1890 Edwin Howard Armstrong d. 1954 American electrical engineer, invented the superheterodyne receiver (1918) and FM radio (1933).
1886 Ty Cobb d. 1961 (Tyrus Raymond Cobb), American baseball player, "The Georgia Peach." He was the first person elected to the Baseball Hall of Fame (1936).
1882 Ralph De Palma d. 1956 Italian-born American Hall of Fame auto racer. With 2,557 wins out 2,889 races, he was the world's winningest race car driver.
1856 Joseph John Thomson d. 1940 English physicist. He discovered the electron (1897).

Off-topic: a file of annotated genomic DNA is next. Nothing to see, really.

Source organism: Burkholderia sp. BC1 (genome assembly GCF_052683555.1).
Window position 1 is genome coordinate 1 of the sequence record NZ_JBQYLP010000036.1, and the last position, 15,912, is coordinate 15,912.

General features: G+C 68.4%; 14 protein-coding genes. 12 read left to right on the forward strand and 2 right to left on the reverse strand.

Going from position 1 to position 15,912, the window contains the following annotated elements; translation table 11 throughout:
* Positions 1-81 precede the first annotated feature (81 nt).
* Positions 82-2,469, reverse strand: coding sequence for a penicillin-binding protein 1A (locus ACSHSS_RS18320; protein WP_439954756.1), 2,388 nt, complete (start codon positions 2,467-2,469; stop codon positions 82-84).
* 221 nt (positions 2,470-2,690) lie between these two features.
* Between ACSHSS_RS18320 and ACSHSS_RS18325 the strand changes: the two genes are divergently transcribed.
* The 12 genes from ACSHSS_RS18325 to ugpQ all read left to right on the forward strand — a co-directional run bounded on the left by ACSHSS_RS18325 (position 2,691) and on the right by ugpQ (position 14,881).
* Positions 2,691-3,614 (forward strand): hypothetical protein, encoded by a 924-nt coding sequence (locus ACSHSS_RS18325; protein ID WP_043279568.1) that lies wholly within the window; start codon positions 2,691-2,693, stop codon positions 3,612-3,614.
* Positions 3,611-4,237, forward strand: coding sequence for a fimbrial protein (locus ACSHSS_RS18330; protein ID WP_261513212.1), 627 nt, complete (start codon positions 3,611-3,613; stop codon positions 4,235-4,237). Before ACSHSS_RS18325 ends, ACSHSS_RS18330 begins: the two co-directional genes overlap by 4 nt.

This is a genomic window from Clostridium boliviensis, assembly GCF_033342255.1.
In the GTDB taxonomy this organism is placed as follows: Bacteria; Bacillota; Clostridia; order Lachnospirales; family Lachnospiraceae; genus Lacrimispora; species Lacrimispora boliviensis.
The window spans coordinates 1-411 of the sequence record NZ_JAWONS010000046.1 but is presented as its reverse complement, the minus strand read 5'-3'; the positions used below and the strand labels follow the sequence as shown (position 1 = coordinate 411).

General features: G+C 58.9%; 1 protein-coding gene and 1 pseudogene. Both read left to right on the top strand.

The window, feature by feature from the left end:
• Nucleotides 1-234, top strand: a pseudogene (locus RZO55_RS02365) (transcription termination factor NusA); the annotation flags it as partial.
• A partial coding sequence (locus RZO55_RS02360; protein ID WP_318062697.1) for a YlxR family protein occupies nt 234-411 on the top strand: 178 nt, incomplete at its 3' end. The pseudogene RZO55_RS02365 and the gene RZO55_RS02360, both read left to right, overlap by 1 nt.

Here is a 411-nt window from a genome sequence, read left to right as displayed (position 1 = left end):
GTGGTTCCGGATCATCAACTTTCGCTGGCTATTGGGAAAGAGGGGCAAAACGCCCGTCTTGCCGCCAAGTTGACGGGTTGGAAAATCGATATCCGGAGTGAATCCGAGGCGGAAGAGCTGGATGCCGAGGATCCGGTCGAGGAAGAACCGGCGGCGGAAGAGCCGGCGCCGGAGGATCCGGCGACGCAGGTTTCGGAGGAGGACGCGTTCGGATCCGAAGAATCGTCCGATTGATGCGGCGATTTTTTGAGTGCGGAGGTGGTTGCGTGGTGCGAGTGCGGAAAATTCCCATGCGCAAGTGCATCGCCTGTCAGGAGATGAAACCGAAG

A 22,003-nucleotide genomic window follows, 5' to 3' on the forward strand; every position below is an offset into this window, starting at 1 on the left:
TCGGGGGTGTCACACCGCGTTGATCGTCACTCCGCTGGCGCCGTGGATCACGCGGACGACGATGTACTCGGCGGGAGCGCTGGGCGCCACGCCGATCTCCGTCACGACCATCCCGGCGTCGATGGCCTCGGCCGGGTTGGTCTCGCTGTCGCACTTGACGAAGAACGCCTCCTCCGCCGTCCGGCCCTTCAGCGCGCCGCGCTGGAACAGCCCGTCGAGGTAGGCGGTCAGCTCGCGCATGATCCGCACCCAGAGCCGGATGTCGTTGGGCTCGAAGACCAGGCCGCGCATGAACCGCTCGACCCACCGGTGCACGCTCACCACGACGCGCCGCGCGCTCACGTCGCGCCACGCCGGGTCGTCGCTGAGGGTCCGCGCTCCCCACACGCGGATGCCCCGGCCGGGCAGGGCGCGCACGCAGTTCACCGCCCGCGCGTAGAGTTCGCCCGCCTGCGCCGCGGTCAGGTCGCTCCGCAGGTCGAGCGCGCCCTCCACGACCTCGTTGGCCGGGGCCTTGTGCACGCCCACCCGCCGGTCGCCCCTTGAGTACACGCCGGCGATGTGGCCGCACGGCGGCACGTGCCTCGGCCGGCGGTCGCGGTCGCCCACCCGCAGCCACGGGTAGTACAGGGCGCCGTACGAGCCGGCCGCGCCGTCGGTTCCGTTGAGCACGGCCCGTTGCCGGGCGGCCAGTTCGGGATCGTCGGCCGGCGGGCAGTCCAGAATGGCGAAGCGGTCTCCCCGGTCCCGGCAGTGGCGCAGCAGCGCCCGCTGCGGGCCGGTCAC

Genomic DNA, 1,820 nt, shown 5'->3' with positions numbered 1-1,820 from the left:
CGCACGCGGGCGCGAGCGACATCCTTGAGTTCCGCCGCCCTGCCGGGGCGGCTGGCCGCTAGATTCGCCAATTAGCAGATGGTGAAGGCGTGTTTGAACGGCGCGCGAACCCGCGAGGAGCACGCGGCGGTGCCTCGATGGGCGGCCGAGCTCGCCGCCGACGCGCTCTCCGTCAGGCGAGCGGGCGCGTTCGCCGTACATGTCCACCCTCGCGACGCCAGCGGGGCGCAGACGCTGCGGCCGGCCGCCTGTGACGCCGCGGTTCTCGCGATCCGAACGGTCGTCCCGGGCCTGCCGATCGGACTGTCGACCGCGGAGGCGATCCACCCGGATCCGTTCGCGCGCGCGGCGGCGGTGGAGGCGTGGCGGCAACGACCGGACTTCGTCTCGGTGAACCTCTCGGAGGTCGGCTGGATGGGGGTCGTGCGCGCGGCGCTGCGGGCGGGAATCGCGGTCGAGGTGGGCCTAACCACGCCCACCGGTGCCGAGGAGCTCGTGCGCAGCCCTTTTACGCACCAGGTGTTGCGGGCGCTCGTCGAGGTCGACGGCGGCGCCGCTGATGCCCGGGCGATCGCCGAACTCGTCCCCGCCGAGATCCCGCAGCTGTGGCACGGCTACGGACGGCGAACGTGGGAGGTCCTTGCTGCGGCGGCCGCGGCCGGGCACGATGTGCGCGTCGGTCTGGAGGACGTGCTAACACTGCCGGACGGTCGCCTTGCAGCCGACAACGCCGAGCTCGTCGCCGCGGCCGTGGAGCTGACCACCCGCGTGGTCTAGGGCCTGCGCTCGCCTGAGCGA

1707 Charles Wesley d. 1788 English clergyman and hymnist. He helped his brother John establish Methodism and wrote over 6,500 hymns including Hark, the Harold Angels Sing. Source: An Almanac of the Christian Church
Deaths for December 18
2016 Zsa Zsa Gabor b. 1917 (Sári Gábor), Hungarian-born American actress, Miss Hungary (1936), and police slapper (1989). She is often credited as being the first person to be famous for being famous. Commenting on her nine marriages: "I am a marvelous housekeeper: Every time I leave a man I keep his house." Film: Moulin Rouge (1952) and Queen of Outer Space (1958).
(Noelie Dasouza Machado), Chinese-born Portuguese-American fashion model, editor, and television producer. She was the first non-white person to appear on the cover of a major American fashion magazine (1959, Harper’s Bazaar).